We like to think of ourselves as independent women – but whenever it comes to job applications we tend to dip into our passive craziness in anticipation of that call or email. Show too much eagerness, they won’t call. Show too little enthusiasm, they think you’re not interested. So what’s the deal?
How do we make ourselves available, confident, and enthusiastic enough to claim that job but also invincible enough to not get frustrated about a call not returned. Here’s how I learned to cope with job hunting frustrations:
Don’t take it personally. Don’t measure your professional worth based on the outcomes of your interviews. Jobs are a two-way street where the fit of the company has to coincide with the applicant. Brush yourself off, pour yourself a glass of wine and start applying again – there are other companies that will better fit your values and personal goals. Just try not to get wine on the computer and maybe have a friend edit through your cover letter…
Be patient. Sometimes the rewards of a path long-drawn are much more meaningful. New jobs are posted everyday, the options are endless. Being patient with your hunting will draw in new opportunities. Remember, some of the most successful CEOs like Craig Newmark for Craigslist and Ray Kroc for Macdonald’s didn’t conceptualize their ideas and companies until their mid-life career (read more). There’s never a time constraint on our professional route – what doesn’t happen today doesn’t mean something better won’t happen tomorrow.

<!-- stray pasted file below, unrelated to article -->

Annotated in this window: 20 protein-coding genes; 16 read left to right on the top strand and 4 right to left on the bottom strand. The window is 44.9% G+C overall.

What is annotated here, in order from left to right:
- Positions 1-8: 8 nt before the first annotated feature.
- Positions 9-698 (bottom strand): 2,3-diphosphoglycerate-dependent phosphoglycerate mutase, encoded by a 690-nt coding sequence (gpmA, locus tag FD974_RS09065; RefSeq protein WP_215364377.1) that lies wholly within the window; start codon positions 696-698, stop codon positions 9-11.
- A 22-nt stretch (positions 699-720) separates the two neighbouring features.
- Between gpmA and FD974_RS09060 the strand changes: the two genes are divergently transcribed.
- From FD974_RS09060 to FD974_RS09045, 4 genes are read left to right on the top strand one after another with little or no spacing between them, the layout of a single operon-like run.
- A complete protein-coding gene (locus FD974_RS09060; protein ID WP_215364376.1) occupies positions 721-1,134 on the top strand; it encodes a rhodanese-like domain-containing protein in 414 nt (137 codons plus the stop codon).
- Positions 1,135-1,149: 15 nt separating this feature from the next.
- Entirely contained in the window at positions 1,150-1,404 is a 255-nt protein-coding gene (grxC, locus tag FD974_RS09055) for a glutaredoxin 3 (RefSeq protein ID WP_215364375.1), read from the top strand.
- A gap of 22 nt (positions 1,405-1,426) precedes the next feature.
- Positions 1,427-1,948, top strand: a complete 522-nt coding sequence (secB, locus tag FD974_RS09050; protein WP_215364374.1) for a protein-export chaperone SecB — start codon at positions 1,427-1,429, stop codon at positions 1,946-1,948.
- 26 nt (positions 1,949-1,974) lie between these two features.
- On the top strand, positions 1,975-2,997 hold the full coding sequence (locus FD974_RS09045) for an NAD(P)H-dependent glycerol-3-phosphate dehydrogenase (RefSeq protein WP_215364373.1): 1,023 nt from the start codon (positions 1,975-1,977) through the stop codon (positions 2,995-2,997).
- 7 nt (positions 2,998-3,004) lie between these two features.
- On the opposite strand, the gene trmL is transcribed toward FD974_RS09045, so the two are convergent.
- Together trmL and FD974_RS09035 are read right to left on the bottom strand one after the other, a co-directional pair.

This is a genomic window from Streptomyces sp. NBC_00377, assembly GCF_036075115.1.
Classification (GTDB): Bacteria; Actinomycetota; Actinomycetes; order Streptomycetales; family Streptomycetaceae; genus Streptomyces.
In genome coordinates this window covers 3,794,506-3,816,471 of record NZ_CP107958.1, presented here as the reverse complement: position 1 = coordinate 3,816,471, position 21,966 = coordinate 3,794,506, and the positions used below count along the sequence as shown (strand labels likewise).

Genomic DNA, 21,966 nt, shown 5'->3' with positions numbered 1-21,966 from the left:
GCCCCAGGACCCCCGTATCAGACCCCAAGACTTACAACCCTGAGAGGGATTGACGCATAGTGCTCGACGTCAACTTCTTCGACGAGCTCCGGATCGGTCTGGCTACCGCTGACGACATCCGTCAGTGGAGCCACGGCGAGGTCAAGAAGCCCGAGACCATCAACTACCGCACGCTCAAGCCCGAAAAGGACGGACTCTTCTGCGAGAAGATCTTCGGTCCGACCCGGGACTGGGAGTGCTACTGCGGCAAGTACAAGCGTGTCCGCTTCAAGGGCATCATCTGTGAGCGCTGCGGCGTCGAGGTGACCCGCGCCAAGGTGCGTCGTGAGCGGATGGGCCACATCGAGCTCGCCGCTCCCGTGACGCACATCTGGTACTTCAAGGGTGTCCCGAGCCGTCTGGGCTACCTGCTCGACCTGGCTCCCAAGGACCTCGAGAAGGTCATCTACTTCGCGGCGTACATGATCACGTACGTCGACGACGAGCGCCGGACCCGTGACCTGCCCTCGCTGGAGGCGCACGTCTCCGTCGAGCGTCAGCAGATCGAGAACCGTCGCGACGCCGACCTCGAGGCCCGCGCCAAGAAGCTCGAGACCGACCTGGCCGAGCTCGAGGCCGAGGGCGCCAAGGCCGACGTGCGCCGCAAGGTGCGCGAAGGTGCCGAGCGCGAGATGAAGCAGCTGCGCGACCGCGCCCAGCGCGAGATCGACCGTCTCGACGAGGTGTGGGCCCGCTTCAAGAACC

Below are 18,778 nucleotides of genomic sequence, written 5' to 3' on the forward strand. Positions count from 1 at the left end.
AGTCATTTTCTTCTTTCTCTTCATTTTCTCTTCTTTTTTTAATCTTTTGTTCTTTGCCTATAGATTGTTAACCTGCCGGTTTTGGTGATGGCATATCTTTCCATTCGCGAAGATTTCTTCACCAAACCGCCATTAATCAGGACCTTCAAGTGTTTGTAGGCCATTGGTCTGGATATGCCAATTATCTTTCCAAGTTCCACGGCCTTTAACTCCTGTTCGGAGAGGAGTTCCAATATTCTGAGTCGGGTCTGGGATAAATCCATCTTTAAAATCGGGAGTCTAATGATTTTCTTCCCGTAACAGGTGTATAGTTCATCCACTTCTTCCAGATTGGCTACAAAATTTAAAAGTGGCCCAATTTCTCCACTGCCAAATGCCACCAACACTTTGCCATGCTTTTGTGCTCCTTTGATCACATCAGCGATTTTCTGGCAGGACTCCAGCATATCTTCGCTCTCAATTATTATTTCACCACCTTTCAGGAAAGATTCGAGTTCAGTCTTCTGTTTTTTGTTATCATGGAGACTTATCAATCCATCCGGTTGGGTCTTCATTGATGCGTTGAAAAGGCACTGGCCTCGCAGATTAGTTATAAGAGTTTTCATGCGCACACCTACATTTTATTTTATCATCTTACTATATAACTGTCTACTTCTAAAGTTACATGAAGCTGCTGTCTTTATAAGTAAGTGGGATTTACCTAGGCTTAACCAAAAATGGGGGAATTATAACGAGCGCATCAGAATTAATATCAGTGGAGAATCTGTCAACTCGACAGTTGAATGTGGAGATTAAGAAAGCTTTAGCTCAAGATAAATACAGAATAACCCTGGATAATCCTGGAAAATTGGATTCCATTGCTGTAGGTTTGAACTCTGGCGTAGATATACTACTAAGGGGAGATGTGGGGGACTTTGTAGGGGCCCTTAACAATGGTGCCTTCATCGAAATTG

Ask yourself questions and expand your skill-set. What do I need to do to improve my situation and get the job the next time? What can I say to outline my strengths and sell myself for the job requirements? Be more aware of your strengths and add value to your CV by learning skillsets that are considered to be assets within your dream job.
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You’re not alone. Social media has a knack for centralizing the success of individuals and never focusing on the toil and hardship to get there. We would never post our failures on Facebook, Twitter, Instagram or Linkedin so don’t give yourself a hard time comparing your successes and failures with your peers. There are others out there who are going through the same thing you are – who do you think are applying for those same jobs?
Seek out others. Some of the most helpful networks I’ve found had been HR managers and directors I’ve previously interviewed with. Get in touch with them and ask to have a quick coffee to review ways to improve yourself. Asking for an objective point of view and being open to feedback are the best ways to stretch yourself to be a better person at the end of the day. If you’re lucky, maybe they’ll cover the tab – but don’t push it.
Everyone has been in the same situation. Whether you’re a new graduate or someone who is looking for a change in career – job hunting can be one of the most frustrating and vulnerable points of your life. Overcoming the hardship and deciding not to surrender to bumps in the road builds strength and character. If Britney Spears can overcome 2007, you can too.